Stephen Ferris retires with no regrets as persistent injuries take toll

Ulster blindside flanker made umpteenth comeback from injury in April

A dejected Stephen Ferris after Ulster’s Heineken Cup quarter-final defeat  to Saracens at Ravenhill, Belfast, in April. Photograph: Inpho

A dejected Stephen Ferris after Ulster’s Heineken Cup quarter-final defeat to Saracens at Ravenhill, Belfast, in April. Photograph: Inpho


Ulster knew from the “day and hour” Stephen Ferris walked into their fold that a peerless rugby specimen had been discovered. That he managed to make his umpteenth comeback in April is further testament to the mental fortitude he combined with an enormously punishing physicality.

“The way I played rugby was the way everybody wants to see the game played,” said the 28-year-old yesterday, as the body of arguably the most powerful man produced by Irish rugby pleaded with him to stop.

The surgeons, just recently, agreed. Ferris and injury have gone hand in hand for many years. Certainly back to the 2009 Lions toured, where he excelled on the hard South African pitches yet failed to reach the Test series in one piece.

Yesterday’s confirmation feels like it has been a long time coming. “No, not really,” Ferries disagreed. “It is only over the last three weeks when I saw the surgeon. The best medical advice was that my time is up and the best thing for me and my ankle is that I retire because the ankle is not going to hold up or get any better.

“That was only a few weeks backs. I played against Saracens recently.”

He certainly did, coming off the bench for 20 minutes in the harrowing Heineken Cup quarter-final defeat in Belfast. Playing through the pain barrier yet again. Within days he broke down again at training. After 16 months fighting severely damaged ligaments, he returned to the Ravenhill turf last March, instantly creating his latest and last youtube clip with a driving, thunderous tackle on some poor unfortunate. In one fell swoop you realised how much he had been missed. But it proved a false dawn.

“It has been a difficult couple of months because my ankle was really sore but it is a relief to announce my retirement because the last couple of weeks have been hell.”

Long list

Ferris’ list of injuries are longer than the average rugby player, which makes his achievements so admirable. Coaches, opponents and teammates all marvelled at his power. “We knew from the day and hour that he walked into the Academy that he was an exceptional talent,” said Ulster director of rugby David Humphreys. “Through dedication and hard work he developed into one of the best forwards in the world game.”

In an Irish context he is comparable to Ulster warriors like Willie John McBride, Ken Goodall, Stewart McKinney and Jeremy Davidson.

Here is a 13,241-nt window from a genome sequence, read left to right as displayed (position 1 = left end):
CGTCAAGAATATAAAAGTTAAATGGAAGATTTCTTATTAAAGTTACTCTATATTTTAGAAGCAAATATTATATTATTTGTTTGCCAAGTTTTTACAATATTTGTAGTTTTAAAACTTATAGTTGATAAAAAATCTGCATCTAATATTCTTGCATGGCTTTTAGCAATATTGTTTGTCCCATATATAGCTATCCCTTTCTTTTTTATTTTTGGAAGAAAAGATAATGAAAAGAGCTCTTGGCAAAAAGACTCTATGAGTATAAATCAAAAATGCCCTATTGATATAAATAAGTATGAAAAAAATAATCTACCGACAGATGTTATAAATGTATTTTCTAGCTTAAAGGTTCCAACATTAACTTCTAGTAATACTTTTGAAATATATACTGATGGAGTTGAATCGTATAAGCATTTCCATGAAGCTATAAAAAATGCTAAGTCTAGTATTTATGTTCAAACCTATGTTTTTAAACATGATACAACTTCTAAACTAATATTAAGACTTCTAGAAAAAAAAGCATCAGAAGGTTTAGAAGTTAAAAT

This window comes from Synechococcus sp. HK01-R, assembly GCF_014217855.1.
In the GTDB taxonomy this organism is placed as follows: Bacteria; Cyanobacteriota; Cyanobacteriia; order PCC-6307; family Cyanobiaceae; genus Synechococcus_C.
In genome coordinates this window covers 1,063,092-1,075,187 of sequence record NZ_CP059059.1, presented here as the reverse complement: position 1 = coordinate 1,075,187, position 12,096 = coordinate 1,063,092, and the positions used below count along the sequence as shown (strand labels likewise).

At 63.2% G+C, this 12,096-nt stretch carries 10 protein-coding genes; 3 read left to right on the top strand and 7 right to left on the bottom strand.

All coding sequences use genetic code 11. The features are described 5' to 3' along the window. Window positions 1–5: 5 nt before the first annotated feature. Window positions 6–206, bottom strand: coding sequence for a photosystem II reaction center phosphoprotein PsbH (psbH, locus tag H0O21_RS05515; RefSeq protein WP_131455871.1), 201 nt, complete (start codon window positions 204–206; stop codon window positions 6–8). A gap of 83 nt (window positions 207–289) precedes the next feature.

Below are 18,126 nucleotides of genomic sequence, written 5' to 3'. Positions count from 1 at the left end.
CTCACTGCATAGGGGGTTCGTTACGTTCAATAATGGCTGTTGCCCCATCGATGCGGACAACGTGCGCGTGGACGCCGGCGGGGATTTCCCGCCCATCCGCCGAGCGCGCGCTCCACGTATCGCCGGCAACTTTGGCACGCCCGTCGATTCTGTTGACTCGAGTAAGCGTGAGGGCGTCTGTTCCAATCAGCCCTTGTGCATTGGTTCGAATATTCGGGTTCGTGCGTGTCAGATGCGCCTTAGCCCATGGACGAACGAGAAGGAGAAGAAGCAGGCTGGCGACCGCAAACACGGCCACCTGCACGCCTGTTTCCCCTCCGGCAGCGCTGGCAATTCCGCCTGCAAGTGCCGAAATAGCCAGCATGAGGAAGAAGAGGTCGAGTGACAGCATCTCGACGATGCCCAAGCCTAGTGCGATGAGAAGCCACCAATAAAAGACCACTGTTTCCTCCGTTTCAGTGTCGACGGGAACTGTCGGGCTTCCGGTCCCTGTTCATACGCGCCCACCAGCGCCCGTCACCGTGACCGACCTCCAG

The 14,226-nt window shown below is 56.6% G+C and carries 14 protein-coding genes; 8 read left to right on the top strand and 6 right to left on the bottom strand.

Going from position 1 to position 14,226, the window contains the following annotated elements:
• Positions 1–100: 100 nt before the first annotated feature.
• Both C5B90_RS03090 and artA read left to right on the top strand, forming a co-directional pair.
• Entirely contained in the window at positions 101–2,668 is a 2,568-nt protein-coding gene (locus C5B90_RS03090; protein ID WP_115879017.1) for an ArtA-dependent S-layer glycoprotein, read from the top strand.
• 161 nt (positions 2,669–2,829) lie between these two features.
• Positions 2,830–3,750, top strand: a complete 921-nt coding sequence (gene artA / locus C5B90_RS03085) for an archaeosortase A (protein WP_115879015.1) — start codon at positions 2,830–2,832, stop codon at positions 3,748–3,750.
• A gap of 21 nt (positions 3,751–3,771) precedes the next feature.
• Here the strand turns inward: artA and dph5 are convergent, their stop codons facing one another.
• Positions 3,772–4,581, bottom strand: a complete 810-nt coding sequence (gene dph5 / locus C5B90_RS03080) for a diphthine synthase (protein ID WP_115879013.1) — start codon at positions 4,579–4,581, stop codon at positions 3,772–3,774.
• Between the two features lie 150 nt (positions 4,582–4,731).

Jerome Kaino was considered the greatest blindside at the 2011 World Cup but Ferris is cut from the same cloth. The All Black took the Japanese club option for two years to allow his body heal. Kaino is back in New Zealand and should feature against England this Saturday. Ferris attempted that route last year but the ankle damage had already been done.

It seems like all these snaps and tears must be related but he remains adamant that joining the dots is not possible. “This was one specific, isolated injury. Happened against Edinburgh on the second of November, 2012. Just a really bad ankle injury. Had three operations to try to get it fixed.

“There is scarring, the ankle has hardly any movement in it. When I got running on it it got extremely sore and started swelling up. One thing leads to the other. I hurt my knee before the 2011 World Cup and was out for four months but that was on my other leg. Never had a problem with that since. The ankle was just an isolated injury on a Friday night in Ravenhill that has cost me my career.”

Ulster supporters have many memories to cherish like the epic showing at Thomond Park in the 2012 European Cup quarter-final. In a green jersey he was immense throughout the unbeaten 2009 campaign and nobody should ever forget Eden Park against Australia in 2011. Will Genia certainly won’t.

“Listen, I know there have been a helluva a lot of dark days, dark months on the sidelines but there are guys like Luke Fitzgerald who have been out for a long time who feel my pain but you got to weigh the bad times with the good times. I’ve had a lot of good times, I’ve achieved a lot, I’ve won a lot.”

Grand Slam

For starters, his name is etched into the greatest Ireland team in modern times. Number six on Ireland XV that delivered only a second ever Grand Slam, even if he didn’t last long in Cardiff due to a broken finger.

“I retire, hang up the boots, with no regrets.”

Only 35 caps for Ireland is a regret others will have though. His last test match was defeat at Twickenham in 2012. That meant his final games for Ulster and Ireland ended in crushing defeat. “We can’t be all like Drico! But no man was more deserving of his exit.”

The concern still lingers about the brutal way he played and that it might have contributed to his premature demise. “I don’t think it did. I injured my knee celebrating a pushover try when a prop bashed into me. I hurt my ankle stepping off it. It wasn’t as if I was smashing into somebody or wrecking myself. None of my injuries came from that. They were always innocuous circumstances.

“The way I played rugby was the way everybody wants to see the game played. That’s why everybody came to support me and why I have such a good following. It surprised me so much today, the support, that everybody is going to miss me playing rugby but I hope I have given them some good memories over the years.”

Not good memories, bone-crunchingly great ones.

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